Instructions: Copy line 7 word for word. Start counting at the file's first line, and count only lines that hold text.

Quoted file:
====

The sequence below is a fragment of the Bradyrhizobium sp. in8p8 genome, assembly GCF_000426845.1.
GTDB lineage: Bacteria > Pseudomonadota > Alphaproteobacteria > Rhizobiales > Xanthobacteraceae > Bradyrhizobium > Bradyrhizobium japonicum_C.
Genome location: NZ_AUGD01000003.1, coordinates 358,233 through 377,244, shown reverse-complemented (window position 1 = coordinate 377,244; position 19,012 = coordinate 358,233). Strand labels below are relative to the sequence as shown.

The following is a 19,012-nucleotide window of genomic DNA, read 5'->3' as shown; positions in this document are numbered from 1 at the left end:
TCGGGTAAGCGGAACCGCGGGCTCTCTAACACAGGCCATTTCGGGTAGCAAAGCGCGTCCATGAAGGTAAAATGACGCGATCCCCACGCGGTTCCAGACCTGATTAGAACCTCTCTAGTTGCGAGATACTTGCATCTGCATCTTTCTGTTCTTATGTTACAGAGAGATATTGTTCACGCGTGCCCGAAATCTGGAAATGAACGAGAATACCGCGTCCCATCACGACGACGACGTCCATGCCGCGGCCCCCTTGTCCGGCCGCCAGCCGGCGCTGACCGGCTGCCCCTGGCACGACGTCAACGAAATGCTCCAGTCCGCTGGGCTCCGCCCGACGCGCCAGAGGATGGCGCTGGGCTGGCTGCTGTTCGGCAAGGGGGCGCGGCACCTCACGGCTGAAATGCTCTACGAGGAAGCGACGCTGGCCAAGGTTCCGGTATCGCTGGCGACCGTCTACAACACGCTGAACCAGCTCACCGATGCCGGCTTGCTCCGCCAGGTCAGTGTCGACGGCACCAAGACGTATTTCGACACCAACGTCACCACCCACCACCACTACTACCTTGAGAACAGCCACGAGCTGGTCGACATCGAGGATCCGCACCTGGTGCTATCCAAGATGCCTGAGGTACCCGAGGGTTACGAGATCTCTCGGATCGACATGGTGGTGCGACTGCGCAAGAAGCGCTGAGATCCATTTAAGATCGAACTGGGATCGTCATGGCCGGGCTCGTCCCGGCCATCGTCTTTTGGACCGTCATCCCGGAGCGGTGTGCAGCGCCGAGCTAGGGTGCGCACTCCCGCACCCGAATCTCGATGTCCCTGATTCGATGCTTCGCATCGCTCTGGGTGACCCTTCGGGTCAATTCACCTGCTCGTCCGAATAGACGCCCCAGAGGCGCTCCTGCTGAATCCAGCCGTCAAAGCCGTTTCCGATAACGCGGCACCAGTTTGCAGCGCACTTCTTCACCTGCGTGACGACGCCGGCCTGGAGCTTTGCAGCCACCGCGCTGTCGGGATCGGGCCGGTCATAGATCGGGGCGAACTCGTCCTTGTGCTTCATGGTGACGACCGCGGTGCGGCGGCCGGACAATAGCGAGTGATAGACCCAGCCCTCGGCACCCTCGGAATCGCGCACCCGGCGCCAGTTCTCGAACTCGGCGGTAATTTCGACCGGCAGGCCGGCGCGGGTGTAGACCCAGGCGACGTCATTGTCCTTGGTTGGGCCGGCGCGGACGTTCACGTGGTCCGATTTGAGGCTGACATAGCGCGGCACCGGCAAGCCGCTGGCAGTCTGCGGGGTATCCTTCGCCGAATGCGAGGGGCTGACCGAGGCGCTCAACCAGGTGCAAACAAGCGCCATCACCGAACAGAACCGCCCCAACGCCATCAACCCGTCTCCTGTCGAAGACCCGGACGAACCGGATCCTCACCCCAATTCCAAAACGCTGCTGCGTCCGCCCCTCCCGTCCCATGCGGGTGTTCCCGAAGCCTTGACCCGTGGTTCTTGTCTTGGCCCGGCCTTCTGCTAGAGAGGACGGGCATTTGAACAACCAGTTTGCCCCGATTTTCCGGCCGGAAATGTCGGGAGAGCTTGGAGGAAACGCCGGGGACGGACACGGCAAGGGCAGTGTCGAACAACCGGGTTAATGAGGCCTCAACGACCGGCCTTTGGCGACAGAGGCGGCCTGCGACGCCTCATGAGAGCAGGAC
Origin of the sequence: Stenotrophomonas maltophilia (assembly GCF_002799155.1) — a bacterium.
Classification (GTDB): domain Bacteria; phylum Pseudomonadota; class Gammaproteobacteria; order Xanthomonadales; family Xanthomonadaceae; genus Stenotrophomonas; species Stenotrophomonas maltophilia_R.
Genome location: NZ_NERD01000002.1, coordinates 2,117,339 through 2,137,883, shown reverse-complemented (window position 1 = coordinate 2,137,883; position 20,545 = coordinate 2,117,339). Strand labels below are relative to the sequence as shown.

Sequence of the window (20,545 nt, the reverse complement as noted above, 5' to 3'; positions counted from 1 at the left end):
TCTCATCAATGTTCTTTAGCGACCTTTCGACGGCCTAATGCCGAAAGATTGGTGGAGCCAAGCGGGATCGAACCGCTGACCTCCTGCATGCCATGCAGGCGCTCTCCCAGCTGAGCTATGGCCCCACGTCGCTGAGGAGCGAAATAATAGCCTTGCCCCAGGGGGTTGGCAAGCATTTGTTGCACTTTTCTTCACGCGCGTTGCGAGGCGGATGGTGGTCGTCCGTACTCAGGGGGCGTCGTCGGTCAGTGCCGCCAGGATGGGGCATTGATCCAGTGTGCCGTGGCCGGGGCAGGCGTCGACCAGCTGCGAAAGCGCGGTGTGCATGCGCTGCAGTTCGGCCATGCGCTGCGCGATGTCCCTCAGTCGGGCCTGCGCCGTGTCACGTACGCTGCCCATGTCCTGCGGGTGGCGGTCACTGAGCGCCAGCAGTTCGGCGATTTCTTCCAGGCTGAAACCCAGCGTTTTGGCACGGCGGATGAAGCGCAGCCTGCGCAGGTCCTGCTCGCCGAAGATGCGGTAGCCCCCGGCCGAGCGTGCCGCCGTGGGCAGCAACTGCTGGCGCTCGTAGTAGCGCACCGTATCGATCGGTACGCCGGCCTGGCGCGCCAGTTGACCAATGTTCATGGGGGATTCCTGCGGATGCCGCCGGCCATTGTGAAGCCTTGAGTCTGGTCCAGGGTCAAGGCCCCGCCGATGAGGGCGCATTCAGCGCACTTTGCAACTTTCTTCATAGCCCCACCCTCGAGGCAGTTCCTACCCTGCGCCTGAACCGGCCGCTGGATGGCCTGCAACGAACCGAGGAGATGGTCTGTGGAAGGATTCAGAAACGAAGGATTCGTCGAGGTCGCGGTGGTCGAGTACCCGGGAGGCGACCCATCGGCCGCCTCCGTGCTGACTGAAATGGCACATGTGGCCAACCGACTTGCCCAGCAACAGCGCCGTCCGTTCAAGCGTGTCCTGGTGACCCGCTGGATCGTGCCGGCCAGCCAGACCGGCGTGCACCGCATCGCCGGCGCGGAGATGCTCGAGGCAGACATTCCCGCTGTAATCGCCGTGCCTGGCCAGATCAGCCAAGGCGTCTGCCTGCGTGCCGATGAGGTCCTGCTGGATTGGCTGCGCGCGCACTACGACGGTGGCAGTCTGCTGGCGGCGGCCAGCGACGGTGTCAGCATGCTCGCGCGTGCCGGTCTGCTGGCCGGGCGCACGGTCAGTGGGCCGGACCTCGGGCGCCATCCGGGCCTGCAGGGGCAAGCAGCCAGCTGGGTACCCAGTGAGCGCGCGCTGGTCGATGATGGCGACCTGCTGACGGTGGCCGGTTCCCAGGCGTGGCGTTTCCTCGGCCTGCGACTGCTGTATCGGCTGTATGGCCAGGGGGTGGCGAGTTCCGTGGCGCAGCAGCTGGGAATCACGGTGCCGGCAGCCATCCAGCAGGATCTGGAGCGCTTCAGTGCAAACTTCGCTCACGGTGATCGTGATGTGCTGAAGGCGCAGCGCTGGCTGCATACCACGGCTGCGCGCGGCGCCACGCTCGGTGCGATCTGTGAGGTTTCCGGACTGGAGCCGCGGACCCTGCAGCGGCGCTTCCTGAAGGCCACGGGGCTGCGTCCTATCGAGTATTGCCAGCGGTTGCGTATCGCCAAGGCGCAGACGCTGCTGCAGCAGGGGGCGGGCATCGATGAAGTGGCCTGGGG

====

Classification (GTDB): domain Bacteria; phylum Pseudomonadota; class Gammaproteobacteria; order Xanthomonadales; family Xanthomonadaceae; genus Stenotrophomonas; species Stenotrophomonas maltophilia_R.